“It truly was a team effort — the girls played every point of that match as though they were winning, regardless of the score. That level of belief and mental toughness is only sustainable when every single girl on the team embraces it — it was great to see them accomplish such an impressive feat, but what was most remarkable was seeing how they came together to do it. Mental toughness has been our most formidable enemy this season and I was so proud to witness the way they overcame that obstacle.”
In the championship match, Hannah Vogt had a great serving run to help the team close out the first set. Offensively, Autumn Bax and Bailey Braun took big swings in key moments and high pressure situations. Defensively, Ava Reeser’s and Izzy Herrbold’s consistency on serve receive and defensive pursuit were huge contributing factors to the team’s success as well.
• The York Expo Center in Pennsylvania hosted the 17 American division of the Northeast Qualifier last weekend. It was the last division to compete at NEQ in 2021.
Maryland Juniors 17 Black was seeded first going in and prepared to go all the way in the 44-team field.
“We were eager but focused,” coach Marissa Kozlowski said. “Taking first place was the only option knowing there would be no trickle down bids available.”
The team didn’t allow an opponent to score more than 11 points in any set in its first four wins, then earned two more competitive sweeps to get to the Gold bracket. Two more sweeps followed, putting MD Juniors into the championship match versus Long Island Academy 17 Red. Academy, which had won its two Gold bracket matches 15-13 in the third, promptly won the first set.
MD Juniors did not panic.
“The momentum and determination we ended with in that set led to a fire second set,” Kozlowski said. “The team played aggressively, smart and cohesive.”
Game 3 was tight and Maryland Juniors came out on the winning end, 15-13.
“This really was a team victory,” Kozlowski said. “Everyone was able to contribute, even our injured player, Julianna Gray, who cheered us on from home. Setters Jessica Rothermel and Ashley Barnes read the defense well, and ran a fast tempo to give hitters ample opportunities, which led us to an overall .303 hitting percentage and a .461 kill percentage. Middles Shreenitha Chikyala had 11 kills and Sanaya Srivastava had 4 blocks. Outsides Cassi Shields and Zhenzhu Nelson added 11 kills, and 14 kills and 8 digs, respectively. Right sides Emily Genau added 4 kills and Brooke Heary supplied 3 blocks and 2 digs. DS Briana May had 6 digs and libero Erin Li had 17 digs.
• Gatorade just announced its 51 volleyball Players of the Year for the 50 states and District of Columbia. You can find the entire list here: https://playeroftheyear.gatorade.com/winner/state. It must have been a challenging year to pick winners in many jurisdictions, especially those that played no or a limited HS schedule. Kudos to Gatorade for continuing to honor these deserving young women even during pandemic times.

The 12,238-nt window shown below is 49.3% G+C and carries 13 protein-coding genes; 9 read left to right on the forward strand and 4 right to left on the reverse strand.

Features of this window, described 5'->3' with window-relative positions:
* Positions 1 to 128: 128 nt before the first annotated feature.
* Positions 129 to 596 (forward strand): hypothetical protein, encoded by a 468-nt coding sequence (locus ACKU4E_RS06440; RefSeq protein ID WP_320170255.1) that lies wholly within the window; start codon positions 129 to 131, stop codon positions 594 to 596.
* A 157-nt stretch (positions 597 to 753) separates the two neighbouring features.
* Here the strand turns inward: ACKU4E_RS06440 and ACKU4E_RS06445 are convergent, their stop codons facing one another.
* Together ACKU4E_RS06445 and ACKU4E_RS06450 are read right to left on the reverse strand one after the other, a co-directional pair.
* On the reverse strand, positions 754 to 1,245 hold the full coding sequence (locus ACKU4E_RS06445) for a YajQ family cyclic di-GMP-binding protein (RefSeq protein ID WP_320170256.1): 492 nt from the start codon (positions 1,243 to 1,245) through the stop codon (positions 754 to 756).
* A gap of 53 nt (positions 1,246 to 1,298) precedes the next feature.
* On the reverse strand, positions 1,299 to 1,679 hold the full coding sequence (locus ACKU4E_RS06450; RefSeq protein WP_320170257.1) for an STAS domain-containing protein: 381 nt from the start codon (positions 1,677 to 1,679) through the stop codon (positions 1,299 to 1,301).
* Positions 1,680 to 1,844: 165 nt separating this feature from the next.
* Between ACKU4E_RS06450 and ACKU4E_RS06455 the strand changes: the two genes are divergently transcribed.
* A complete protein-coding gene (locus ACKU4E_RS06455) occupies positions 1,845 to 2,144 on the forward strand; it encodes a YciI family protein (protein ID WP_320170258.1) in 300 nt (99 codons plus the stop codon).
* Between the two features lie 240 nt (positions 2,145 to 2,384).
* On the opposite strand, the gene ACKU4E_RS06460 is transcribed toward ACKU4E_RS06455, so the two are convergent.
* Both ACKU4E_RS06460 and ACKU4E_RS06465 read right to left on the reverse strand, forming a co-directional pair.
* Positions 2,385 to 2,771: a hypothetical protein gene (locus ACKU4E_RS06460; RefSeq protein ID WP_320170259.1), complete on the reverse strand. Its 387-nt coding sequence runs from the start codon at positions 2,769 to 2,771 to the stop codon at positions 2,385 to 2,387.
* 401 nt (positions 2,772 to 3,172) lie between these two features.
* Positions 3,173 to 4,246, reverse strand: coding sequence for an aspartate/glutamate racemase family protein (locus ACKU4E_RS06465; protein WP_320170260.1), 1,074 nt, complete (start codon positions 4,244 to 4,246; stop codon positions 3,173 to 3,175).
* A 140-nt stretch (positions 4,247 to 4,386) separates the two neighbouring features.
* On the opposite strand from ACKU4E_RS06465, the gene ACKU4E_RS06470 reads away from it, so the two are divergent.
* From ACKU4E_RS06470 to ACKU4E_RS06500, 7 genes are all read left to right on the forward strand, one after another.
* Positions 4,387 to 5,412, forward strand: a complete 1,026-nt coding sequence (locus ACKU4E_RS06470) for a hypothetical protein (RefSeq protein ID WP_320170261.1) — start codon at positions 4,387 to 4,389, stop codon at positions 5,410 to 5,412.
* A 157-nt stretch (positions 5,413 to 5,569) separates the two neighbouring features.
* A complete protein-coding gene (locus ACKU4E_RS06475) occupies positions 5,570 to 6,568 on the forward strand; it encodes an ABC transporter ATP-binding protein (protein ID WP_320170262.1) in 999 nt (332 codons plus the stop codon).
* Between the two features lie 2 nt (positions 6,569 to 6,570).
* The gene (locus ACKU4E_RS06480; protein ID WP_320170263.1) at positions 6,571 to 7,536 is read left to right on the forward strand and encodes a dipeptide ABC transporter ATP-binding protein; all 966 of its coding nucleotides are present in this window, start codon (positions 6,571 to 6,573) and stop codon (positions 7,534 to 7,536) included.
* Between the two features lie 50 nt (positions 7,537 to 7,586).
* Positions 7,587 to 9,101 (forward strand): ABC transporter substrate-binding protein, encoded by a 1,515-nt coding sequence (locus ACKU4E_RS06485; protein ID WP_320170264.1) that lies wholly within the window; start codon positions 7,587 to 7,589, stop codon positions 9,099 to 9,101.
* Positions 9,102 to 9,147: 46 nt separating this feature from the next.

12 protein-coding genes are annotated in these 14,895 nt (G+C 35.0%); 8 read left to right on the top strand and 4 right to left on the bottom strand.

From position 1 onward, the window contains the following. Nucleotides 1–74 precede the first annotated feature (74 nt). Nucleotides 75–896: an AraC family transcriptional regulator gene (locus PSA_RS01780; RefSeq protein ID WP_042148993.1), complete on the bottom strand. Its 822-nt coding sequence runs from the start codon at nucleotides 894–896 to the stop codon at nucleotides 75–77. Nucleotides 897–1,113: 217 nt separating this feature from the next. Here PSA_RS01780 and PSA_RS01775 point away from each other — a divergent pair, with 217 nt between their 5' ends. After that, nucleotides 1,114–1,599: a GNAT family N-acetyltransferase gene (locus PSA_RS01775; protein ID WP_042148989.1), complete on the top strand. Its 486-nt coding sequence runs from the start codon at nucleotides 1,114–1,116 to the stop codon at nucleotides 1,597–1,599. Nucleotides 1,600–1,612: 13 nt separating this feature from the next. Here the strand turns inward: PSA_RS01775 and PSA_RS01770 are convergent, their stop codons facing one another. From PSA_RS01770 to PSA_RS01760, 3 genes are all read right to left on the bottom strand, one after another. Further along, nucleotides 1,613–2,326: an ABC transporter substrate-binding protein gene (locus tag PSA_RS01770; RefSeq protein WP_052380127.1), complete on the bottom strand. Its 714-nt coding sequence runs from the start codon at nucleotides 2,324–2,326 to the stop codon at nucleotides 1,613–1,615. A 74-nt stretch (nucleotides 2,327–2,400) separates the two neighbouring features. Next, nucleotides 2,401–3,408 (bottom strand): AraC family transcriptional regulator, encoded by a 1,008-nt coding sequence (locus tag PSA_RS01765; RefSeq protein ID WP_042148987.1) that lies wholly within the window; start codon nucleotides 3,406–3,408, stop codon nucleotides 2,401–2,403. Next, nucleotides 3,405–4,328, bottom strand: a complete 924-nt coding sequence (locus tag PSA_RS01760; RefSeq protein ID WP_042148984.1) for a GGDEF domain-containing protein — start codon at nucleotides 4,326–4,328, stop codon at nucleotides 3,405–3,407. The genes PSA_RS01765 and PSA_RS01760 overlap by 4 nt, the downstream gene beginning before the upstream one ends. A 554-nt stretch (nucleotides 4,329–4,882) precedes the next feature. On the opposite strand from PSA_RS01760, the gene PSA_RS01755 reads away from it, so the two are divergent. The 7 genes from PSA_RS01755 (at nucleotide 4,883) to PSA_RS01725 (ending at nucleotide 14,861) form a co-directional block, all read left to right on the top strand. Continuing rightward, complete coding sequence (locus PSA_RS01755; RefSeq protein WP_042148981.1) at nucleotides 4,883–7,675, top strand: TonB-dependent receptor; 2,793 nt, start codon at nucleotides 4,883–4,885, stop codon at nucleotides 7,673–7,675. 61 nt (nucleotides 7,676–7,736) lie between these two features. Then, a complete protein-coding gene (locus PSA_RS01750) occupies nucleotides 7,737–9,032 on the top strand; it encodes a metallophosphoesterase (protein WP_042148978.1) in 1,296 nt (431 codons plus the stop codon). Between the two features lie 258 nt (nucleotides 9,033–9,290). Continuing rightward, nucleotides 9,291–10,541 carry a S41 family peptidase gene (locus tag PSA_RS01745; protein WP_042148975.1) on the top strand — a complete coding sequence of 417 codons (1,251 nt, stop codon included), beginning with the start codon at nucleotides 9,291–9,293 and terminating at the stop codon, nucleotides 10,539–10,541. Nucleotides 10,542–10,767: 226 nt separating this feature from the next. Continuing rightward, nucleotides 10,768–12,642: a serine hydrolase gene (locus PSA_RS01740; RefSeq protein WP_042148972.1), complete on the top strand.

• The 51 individual recipients are now eligible for the Gatorade National Player of the Year award. I have ZERO inside knowledge, but looking over the list of award winners, I think the NPOY comes from five players:
Arizona’s Jordan Middleton, one of the nation’s top juniors;
Iowa’s Phyona Schrader, who just set Premier Nebraska 18 Gold to an 18 Open title;
Kansas’ Caroline Bien, a senior six-rotation superstar for a state championship team, who concluded her career with more than 1,000 kills and 1,000 digs; and
The outside hitting tandem of Nebraska’s Lindsay Krause and Texas’ Ally Batenhorst, the two best hitters in the Class of 2021. Both Nebraska signees, Krause and Batenhorst led their respective high schools to state titles as seniors. My guess is it will come down to these two. Both are fantastic six-rotation players and outstanding students. I’m glad I don’t have to pick between these two…
• Just over a year ago, Julieta Valdes, a standout young volleyball player for The Woodlands HS and Houston Juniors VBC, suffered a heart attack. Her sister saved her life by performing CPR while waiting for EMTs to arrive. Three days ago, Julieta posted this on her Instagram page. Take it to heart. Continued best wishes, Julieta.
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• Finally, I am spending a few hours every day cleaning out our house in preparation for remodel and sale. Today, I came across old copies of “Student Sports Magazine,” where my national coverage of volleyball began. I flipped one open from May, 2002, 19 years ago, to find a feature on Kanoe Kamana’o, the junior setter who’d led Iolani School to its first Hawai’i state title just a few months before. Kamana’o talked about being recruited by 25 schools and wanting to go to the Mainland for college.
Kamana’o eventually decided to stay home and play for the Rainbow Wahine. And what a career she had! She was three-time WAC Player of the Year and a First Team All-American her senior year. Kamana’o even had a stint with the USA Women’s National Team in 2005.
Dave Shoji, the all-time great head coach at the University of Hawaii, reports that Kamana’o now works as a flight attendant for Hawaiian Airlines.